Loose sheets in Royal Navy pay books of the 1740s
The 1740s pay books of the Royal Navy, in the UK’s National Archives, are bound in vast leather volumes, each with an anchor stamped on the cover. Some of their spines are broken, the leather flaking and sections of pages falling apart as they are lifted from their box. Ship after ship, man after man, including the phantom “widows’ men” [notional members of the ship’s company whose pay formed a fund for payment to widows of sailors who had died], they record the dates and fates of each member of the ship’s company — whether deserted, dead or discharged; the wages paid, the deductions for “dead mens cloaths”, tobacco and venereal cures, all set out in lengthy red-lined ledgers.
I search through them in pursuit of Captain Edward Wheeler 1722–1761, whose life I am researching, and his whereabouts in between joining the Navy as a boy of fourteen in September 1736, and his first commission as an officer in January 1741/2, at Port Royal in Jamaica. The age of pirates and alcoholic parrots was by then over, and Port Royal a lesser city than it had been before a series of natural disasters, but still the pre-eminent British naval base in the Caribbean, from where ships set sail to seize advantage over Spanish trading interests. Edward Wheeler is an intriguing figure, strongly opinionated and unconventional, for all that he lived and died on His Majesties (King George II’s) Service, a man who loved his mistress “beyond expression”, and declared his belief that illegitimate children were more deserving of love and inheritance than those born of “Dull Conjugal Duty”. I have more or less reconstructed the years between his first officer commission and his death, but his earlier life at sea remains elusive.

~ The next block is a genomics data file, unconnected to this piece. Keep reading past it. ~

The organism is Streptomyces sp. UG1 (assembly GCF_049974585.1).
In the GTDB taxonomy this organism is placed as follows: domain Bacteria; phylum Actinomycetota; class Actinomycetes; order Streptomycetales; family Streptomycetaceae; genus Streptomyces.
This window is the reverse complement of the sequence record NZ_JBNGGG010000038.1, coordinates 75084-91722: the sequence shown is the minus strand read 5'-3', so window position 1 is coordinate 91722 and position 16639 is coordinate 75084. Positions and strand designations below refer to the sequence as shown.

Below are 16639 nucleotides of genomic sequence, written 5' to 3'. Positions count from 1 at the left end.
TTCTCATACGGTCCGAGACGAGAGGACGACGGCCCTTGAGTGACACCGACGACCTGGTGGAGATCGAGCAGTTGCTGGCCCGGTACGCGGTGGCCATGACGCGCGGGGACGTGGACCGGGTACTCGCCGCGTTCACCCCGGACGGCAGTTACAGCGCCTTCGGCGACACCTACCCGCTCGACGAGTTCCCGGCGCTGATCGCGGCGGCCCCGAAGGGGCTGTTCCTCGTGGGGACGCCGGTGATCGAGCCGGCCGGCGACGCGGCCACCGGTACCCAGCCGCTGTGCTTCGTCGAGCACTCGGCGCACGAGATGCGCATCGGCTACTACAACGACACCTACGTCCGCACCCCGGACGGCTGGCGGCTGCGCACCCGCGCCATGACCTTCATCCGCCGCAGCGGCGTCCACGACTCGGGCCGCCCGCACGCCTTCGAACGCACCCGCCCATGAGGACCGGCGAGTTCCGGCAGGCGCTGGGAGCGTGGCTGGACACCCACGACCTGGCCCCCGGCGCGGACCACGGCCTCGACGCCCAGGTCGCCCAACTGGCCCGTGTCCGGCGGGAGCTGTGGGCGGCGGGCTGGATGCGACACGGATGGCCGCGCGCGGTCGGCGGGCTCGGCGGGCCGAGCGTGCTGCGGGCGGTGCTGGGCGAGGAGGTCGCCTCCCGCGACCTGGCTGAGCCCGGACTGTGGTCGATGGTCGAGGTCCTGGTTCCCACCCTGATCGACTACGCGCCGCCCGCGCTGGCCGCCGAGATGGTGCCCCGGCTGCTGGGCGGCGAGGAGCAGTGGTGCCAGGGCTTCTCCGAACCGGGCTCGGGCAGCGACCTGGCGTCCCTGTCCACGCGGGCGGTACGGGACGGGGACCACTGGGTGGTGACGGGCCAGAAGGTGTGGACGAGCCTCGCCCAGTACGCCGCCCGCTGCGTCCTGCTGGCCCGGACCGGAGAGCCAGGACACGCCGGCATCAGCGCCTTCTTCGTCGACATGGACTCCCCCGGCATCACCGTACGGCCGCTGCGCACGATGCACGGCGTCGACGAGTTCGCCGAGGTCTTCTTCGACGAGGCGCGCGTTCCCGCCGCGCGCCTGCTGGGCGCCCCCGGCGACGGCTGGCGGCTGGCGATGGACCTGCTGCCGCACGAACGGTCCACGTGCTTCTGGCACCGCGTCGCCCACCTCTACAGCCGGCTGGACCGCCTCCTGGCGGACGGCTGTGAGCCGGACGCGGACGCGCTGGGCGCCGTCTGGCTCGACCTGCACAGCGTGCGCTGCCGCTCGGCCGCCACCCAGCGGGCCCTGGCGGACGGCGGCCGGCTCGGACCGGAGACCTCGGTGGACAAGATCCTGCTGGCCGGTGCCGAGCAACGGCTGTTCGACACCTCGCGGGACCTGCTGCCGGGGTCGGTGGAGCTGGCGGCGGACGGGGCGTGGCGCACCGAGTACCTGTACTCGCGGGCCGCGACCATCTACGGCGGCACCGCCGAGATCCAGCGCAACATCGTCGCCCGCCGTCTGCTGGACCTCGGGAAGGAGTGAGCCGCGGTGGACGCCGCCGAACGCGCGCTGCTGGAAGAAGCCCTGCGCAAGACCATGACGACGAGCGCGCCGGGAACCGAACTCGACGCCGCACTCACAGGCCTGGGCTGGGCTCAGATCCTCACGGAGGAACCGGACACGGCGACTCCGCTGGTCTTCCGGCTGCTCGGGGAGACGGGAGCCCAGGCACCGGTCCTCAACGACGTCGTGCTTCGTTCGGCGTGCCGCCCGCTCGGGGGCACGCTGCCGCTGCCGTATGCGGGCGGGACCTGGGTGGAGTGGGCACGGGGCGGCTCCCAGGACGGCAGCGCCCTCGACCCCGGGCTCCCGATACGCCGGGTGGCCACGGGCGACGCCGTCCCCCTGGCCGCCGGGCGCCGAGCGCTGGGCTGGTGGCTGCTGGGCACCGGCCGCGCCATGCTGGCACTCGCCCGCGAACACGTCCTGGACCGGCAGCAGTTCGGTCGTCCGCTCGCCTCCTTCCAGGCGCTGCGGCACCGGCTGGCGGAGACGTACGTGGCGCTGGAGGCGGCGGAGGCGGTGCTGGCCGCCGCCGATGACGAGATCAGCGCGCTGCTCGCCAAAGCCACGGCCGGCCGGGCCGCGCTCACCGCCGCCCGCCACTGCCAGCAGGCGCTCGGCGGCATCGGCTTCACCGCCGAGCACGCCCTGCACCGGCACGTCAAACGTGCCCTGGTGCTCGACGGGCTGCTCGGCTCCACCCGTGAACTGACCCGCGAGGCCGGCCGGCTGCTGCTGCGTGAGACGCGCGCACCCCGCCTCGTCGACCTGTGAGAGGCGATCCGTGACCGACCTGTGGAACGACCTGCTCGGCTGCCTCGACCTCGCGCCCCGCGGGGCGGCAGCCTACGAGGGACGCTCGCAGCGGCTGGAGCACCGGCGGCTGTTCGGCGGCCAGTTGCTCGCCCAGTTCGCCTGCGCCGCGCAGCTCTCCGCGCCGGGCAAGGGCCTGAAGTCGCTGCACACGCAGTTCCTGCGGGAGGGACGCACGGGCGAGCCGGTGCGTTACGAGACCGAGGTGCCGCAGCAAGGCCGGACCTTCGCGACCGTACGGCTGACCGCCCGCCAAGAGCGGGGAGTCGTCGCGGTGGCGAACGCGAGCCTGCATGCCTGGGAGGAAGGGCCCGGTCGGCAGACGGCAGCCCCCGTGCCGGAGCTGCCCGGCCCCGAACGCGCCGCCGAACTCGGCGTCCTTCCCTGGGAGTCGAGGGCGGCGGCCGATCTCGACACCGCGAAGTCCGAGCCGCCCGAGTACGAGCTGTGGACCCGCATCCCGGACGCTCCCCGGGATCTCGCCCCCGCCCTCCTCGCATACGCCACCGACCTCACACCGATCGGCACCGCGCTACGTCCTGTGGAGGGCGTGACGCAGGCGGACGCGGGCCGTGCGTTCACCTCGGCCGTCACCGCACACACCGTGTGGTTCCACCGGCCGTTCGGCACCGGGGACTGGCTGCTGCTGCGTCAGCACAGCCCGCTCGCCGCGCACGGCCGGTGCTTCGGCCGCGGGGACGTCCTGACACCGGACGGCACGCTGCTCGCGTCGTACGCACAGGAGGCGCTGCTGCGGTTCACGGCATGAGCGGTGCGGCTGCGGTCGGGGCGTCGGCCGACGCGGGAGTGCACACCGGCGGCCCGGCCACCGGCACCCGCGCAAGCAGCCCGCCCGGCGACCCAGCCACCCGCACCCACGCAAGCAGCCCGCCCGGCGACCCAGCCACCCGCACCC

The pay book of HMS Lightning, the ship of his first commission, for January 1741/2 reveals nothing other than the date of September 1736 under the column headed “Whence and whether Preft [i.e. compelled to join the Navy by a press gang] or not”. As the son of a land-owning gentleman’s family, Edward must have entered the Navy as a captain’s servant or midshipman and then passed a lieutenant’s examination after six years’…